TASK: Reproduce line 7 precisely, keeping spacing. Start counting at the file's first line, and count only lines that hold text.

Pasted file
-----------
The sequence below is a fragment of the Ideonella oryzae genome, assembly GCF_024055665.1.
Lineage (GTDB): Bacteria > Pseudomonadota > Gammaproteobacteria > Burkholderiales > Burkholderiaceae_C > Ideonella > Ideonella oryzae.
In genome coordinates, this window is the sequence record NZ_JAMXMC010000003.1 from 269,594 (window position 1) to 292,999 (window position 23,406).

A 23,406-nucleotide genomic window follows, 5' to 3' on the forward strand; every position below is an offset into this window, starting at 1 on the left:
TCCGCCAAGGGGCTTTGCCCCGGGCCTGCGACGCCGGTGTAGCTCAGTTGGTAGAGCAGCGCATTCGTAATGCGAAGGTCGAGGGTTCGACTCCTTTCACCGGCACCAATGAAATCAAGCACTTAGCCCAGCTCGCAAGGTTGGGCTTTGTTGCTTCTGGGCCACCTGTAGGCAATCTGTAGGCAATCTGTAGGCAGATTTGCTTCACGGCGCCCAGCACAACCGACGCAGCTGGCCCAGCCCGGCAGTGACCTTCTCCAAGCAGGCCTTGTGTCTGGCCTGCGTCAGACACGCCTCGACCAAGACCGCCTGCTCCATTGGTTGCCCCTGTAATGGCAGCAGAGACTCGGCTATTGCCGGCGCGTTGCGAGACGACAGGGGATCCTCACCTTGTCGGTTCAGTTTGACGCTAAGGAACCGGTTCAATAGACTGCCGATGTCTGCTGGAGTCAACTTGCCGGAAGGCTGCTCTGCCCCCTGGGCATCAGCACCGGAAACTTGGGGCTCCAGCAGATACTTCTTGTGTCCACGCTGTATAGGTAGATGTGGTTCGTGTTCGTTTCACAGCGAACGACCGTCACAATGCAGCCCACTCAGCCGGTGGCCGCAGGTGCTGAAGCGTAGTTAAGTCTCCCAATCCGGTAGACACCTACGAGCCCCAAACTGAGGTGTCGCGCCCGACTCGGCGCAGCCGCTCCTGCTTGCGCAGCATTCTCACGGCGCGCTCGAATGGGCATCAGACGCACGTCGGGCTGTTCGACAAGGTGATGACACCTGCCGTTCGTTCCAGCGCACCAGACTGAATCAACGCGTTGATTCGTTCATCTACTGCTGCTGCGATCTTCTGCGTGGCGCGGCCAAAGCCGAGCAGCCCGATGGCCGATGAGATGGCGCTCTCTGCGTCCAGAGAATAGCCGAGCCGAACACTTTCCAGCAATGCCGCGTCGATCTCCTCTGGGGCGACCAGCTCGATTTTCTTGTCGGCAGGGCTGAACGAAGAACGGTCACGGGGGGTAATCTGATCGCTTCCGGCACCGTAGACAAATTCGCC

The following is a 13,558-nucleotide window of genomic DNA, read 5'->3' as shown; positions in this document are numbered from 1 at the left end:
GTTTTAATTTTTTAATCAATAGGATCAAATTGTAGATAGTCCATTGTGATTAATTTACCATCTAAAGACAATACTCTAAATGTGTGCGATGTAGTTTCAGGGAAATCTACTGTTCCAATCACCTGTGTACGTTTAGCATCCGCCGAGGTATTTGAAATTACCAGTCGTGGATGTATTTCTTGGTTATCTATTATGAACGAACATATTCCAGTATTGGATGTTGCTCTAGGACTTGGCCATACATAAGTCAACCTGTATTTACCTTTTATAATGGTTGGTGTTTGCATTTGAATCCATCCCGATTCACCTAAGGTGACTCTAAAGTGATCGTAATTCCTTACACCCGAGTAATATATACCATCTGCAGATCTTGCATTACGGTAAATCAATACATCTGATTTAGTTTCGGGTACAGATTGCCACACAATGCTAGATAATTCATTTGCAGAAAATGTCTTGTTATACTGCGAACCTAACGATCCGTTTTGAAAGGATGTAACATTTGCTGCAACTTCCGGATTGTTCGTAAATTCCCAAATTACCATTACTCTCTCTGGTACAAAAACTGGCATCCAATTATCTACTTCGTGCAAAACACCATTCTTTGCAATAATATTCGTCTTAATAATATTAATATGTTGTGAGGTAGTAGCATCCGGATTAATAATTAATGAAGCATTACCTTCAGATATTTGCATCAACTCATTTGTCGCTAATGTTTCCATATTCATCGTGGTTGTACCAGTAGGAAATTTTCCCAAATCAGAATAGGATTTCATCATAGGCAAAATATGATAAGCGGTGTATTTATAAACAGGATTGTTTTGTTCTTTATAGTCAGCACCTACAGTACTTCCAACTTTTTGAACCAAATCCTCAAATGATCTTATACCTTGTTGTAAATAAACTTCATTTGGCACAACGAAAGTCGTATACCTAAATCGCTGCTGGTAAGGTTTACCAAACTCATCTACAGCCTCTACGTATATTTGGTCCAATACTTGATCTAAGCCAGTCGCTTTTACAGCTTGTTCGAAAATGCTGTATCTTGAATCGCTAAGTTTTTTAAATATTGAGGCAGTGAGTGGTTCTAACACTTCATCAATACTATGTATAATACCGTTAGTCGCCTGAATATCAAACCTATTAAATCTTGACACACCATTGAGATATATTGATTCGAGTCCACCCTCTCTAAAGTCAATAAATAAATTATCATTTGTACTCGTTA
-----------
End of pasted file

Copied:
GTTTTAATTTTTTAATCAATAGGATCAAATTGTAGATAGTCCATTGTGATTAATTTACCATCTAAAGACAATACTCTAAATGTGTGCGATGTAGTTTCAGGGAAATCTACTGTTCCAATCACCTGTGTACGTTTAGCATCCGCCGAGGTATTTGAAATTACCAGTCGTGGATGTATTTCTTGGTTATCTATTATGAACGAACATATTCCAGTATTGGATGTTGCTCTAGGACTTGGCCATACATAAGTCAACCTGTATTTACCTTTTATAATGGTTGGTGTTTGCATTTGAATCCATCCCGATTCACCTAAGGTGACTCTAAAGTGATCGTAATTCCTTACACCCGAGTAATATATACCATCTGCAGATCTTGCATTACGGTAAATCAATACATCTGATTTAGTTTCGGGTACAGATTGCCACACAATGCTAGATAATTCATTTGCAGAAAATGTCTTGTTATACTGCGAACCTAACGATCCGTTTTGAAAGGATGTAACATTTGCTGCAACTTCCGGATTGTTCGTAAATTCCCAAATTACCATTACTCTCTCTGGTACAAAAACTGGCATCCAATTATCTACTTCGTGCAAAACACCATTCTTTGCAATAATATTCGTCTTAATAATATTAATATGTTGTGAGGTAGTAGCATCCGGATTAATAATTAATGAAGCATTACCTTCAGATATTTGCATCAACTCATTTGTCGCTAATGTTTCCATATTCATCGTGGTTGTACCAGTAGGAAATTTTCCCAAATCAGAATAGGATTTCATCATAGGCAAAATATGATAAGCGGTGTATTTATAAACAGGATTGTTTTGTTCTTTATAGTCAGCACCTACAGTACTTCCAACTTTTTGAACCAAATCCTCAAATGATCTTATACCTTGTTGTAAATAAACTTCATTTGGCACAACGAAAGTCGTATACCTAAATCGCTGCTGGTAAGGTTTACCAAACTCATCTACAGCCTCTACGTATATTTGGTCCAATACTTGATCTAAGCCAGTCGCTTTTACAGCTTGTTCGAAAATGCTGTATCTTGAATCGCTAAGTTTTTTAAATATTGAGGCAGTGAGTGGTTCTAACACTTCATCAATACTATGTATAATACCGTTAGTCGCCTGAATATCAAACCTATTAAATCTTGACACACCATTGAGATATATTGATTCGAGTCCACCCTCTCTAAAGTCAATAAATAAATTATCATTTGTACTCGTTA